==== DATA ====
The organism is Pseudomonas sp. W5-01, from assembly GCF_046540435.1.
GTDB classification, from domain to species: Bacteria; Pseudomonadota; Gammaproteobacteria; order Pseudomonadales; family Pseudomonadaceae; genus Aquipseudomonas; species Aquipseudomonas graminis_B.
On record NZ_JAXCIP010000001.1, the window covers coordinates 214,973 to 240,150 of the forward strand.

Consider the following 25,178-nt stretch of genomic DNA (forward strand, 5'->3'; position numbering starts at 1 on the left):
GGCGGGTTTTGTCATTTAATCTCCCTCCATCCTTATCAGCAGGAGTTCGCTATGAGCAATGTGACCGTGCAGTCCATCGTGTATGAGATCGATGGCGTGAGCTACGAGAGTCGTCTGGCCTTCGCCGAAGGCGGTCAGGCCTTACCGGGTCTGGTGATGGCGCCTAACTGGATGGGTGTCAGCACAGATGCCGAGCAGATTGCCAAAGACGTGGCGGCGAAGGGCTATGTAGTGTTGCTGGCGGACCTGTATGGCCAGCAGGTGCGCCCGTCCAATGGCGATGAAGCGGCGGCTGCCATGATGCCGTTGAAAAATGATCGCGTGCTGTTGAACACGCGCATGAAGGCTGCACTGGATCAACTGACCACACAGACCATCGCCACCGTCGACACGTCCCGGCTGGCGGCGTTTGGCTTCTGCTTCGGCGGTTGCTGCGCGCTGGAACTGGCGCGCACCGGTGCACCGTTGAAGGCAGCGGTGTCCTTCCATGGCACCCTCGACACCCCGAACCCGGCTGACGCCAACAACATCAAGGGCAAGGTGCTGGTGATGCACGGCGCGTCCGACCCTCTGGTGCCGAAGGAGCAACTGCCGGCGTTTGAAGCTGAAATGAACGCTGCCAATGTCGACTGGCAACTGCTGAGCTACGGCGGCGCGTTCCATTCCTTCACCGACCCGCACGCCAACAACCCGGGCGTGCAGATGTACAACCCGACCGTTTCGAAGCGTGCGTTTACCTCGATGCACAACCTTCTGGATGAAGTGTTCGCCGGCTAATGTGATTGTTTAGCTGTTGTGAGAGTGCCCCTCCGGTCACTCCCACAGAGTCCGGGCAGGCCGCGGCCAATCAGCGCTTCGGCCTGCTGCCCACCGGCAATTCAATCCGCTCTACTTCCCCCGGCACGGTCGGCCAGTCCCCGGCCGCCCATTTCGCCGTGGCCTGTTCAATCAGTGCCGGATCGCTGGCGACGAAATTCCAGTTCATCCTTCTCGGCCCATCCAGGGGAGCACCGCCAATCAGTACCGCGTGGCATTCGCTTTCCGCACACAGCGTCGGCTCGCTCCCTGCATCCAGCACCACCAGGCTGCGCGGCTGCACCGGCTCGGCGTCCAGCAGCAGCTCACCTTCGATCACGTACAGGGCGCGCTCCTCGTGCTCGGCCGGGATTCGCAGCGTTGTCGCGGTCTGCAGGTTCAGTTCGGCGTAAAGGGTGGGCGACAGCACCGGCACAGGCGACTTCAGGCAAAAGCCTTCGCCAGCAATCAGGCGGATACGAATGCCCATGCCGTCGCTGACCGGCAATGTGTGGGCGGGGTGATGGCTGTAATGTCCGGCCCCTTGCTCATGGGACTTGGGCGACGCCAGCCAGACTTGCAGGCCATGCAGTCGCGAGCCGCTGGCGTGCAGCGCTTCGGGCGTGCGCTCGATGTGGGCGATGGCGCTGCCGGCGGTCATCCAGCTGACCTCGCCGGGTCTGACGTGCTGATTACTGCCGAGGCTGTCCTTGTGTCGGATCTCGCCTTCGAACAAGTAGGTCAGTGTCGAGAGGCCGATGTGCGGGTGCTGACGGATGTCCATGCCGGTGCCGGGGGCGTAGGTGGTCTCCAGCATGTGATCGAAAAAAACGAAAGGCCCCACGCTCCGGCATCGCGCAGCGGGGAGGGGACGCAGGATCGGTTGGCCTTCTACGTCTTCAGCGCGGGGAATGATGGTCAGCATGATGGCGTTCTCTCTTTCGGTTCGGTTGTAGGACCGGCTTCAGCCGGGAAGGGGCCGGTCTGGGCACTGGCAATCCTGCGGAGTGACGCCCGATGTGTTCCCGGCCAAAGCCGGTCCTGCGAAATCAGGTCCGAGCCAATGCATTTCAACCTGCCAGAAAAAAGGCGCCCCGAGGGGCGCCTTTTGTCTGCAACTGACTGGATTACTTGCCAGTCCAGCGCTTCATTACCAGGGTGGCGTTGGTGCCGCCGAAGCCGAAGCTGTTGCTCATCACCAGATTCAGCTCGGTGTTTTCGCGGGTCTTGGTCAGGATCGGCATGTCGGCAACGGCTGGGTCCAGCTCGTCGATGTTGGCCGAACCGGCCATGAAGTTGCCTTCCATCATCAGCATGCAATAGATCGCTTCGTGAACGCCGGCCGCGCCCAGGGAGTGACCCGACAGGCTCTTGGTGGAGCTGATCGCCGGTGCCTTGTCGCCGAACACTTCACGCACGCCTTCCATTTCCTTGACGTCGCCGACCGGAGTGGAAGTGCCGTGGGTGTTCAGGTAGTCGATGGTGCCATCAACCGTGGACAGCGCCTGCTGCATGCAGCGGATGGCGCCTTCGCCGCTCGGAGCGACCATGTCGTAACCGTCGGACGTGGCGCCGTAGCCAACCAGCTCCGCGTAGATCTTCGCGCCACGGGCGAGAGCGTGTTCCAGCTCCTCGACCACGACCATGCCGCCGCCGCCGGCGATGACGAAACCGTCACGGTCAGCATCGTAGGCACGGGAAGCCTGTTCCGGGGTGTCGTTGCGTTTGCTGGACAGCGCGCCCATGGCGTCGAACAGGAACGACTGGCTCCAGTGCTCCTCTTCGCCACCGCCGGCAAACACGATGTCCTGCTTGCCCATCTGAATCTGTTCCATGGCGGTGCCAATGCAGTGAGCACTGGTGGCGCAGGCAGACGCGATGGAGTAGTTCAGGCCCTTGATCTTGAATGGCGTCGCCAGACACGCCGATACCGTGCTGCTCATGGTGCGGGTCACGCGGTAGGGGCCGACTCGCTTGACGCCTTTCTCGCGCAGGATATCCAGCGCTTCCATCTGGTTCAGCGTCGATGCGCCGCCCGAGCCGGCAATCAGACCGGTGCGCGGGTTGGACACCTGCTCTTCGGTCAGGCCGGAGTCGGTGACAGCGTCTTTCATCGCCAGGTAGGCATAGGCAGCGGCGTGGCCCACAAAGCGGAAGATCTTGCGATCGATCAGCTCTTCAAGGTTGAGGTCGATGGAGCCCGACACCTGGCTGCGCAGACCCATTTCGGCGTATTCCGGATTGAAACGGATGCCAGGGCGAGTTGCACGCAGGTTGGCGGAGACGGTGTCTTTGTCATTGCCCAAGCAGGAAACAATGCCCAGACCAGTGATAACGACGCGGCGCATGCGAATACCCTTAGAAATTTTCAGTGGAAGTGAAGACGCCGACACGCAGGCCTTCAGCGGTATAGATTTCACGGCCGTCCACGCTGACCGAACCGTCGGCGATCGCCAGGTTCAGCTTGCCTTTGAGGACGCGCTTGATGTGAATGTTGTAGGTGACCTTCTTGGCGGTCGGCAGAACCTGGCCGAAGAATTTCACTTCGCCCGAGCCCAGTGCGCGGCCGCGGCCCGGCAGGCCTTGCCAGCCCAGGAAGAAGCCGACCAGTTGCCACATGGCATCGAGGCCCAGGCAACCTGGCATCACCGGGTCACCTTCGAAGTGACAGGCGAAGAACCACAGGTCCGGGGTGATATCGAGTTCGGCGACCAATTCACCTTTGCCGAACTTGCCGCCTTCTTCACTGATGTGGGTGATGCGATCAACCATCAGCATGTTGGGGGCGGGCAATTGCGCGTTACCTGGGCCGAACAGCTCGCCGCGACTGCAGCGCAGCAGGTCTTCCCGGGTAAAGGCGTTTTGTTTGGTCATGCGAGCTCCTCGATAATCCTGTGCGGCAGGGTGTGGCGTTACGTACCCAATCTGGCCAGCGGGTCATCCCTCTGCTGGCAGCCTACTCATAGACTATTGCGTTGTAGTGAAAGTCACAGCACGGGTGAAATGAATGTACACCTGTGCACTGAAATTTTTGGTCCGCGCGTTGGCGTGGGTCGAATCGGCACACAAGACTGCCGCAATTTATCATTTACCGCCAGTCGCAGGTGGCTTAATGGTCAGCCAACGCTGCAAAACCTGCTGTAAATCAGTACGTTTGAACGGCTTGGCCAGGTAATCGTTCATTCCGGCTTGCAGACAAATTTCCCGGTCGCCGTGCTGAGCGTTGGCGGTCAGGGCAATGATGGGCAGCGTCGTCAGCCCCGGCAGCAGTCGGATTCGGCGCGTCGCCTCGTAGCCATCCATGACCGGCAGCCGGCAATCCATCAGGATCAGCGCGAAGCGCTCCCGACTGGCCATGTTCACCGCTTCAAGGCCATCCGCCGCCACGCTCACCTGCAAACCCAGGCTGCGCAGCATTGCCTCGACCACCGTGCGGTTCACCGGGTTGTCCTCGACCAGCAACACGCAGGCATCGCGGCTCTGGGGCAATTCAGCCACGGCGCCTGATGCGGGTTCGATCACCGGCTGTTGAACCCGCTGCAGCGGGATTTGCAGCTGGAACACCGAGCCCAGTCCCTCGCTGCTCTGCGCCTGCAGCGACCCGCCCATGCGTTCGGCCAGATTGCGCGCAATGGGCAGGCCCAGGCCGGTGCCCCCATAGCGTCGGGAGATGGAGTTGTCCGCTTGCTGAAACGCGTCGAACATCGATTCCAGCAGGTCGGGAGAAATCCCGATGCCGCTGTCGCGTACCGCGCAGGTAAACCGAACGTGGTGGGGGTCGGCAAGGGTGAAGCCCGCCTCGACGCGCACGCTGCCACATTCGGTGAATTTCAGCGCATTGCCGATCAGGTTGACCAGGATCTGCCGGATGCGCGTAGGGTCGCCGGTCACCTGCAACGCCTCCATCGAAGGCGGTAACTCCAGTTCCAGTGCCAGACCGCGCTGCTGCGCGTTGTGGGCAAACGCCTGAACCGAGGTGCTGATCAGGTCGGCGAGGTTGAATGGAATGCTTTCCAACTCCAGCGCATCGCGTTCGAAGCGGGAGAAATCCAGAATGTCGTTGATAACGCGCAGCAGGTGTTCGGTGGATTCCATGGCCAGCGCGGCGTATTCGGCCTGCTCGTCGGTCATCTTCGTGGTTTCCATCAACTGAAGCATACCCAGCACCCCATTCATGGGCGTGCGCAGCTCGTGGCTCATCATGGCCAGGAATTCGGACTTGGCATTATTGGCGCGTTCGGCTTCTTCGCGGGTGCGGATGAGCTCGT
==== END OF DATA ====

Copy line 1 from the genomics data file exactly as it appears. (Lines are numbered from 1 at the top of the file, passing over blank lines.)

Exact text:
The organism is Pseudomonas sp. W5-01, from assembly GCF_046540435.1.